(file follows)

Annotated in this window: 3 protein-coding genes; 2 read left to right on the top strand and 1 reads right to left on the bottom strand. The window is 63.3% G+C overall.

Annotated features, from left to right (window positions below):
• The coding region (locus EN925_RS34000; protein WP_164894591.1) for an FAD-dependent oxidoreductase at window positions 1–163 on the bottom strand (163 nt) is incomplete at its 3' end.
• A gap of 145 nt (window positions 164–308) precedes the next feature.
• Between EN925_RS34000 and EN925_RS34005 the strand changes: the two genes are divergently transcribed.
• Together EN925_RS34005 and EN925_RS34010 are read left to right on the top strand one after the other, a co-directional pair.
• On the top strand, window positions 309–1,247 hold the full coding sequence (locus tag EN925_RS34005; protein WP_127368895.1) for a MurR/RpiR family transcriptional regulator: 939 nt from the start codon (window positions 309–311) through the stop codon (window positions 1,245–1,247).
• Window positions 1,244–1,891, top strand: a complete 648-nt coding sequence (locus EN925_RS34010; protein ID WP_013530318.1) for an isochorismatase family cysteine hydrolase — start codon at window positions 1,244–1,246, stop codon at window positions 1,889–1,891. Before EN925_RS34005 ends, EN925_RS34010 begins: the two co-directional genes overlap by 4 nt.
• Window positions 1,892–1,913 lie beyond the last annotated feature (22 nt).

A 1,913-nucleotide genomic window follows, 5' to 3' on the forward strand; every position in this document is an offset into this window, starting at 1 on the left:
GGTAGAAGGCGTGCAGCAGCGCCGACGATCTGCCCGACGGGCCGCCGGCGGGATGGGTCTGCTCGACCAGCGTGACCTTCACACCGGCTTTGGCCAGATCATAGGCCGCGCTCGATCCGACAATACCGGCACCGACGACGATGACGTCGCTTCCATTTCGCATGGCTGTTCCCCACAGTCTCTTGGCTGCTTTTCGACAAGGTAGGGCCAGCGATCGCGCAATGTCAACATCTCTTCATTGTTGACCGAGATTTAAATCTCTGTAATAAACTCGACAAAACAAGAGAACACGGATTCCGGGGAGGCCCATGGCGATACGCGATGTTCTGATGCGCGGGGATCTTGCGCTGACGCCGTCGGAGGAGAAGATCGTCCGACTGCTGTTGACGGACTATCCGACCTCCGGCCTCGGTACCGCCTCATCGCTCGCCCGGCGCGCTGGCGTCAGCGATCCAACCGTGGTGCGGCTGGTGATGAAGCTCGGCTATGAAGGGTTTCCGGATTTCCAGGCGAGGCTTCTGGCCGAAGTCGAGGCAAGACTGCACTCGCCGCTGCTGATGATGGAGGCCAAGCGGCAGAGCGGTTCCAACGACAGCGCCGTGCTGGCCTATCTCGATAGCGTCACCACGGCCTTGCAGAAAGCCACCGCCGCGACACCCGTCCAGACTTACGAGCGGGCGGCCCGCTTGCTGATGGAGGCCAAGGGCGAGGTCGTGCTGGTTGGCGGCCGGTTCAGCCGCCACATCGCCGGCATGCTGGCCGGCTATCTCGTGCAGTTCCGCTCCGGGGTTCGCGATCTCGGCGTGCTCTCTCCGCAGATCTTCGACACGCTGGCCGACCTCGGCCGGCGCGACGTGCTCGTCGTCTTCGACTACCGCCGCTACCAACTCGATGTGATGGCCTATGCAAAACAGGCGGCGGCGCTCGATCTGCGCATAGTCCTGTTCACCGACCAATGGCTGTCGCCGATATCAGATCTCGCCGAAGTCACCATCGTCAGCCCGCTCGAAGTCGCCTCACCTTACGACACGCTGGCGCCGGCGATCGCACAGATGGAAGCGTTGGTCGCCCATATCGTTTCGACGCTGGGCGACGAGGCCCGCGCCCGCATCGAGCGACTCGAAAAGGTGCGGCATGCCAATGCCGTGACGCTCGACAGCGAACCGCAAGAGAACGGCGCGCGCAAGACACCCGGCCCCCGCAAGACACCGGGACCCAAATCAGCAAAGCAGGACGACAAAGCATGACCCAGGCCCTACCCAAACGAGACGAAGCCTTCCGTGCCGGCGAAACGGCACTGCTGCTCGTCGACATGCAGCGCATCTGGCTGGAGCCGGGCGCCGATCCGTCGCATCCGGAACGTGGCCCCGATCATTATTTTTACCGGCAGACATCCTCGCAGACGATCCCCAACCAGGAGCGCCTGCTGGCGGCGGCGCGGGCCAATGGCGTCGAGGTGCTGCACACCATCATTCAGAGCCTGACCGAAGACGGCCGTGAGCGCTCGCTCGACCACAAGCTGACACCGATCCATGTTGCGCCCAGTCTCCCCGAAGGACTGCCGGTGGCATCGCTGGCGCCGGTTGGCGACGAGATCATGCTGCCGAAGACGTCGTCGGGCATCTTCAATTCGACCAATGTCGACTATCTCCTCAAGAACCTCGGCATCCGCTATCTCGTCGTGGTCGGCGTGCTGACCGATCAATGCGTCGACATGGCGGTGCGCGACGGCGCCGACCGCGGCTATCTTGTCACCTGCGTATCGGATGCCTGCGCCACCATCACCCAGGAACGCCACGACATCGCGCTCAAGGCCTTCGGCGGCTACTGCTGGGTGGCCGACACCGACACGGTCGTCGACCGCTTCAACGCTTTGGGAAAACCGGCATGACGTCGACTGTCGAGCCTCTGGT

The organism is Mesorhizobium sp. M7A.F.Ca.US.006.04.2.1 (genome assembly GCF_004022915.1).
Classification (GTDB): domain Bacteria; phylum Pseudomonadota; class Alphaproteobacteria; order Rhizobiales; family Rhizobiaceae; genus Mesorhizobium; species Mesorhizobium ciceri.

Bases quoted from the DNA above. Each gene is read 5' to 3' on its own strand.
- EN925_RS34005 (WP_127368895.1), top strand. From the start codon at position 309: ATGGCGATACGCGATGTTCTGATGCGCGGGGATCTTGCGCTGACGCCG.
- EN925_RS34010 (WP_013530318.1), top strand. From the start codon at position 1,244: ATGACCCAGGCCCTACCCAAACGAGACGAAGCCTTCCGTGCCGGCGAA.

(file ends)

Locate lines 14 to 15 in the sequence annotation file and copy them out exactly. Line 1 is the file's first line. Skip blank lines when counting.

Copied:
Bases quoted from the DNA above. Each gene is read 5' to 3' on its own strand.
- EN925_RS34005 (WP_127368895.1), top strand. From the start codon at position 309: ATGGCGATACGCGATGTTCTGATGCGCGGGGATCTTGCGCTGACGCCG.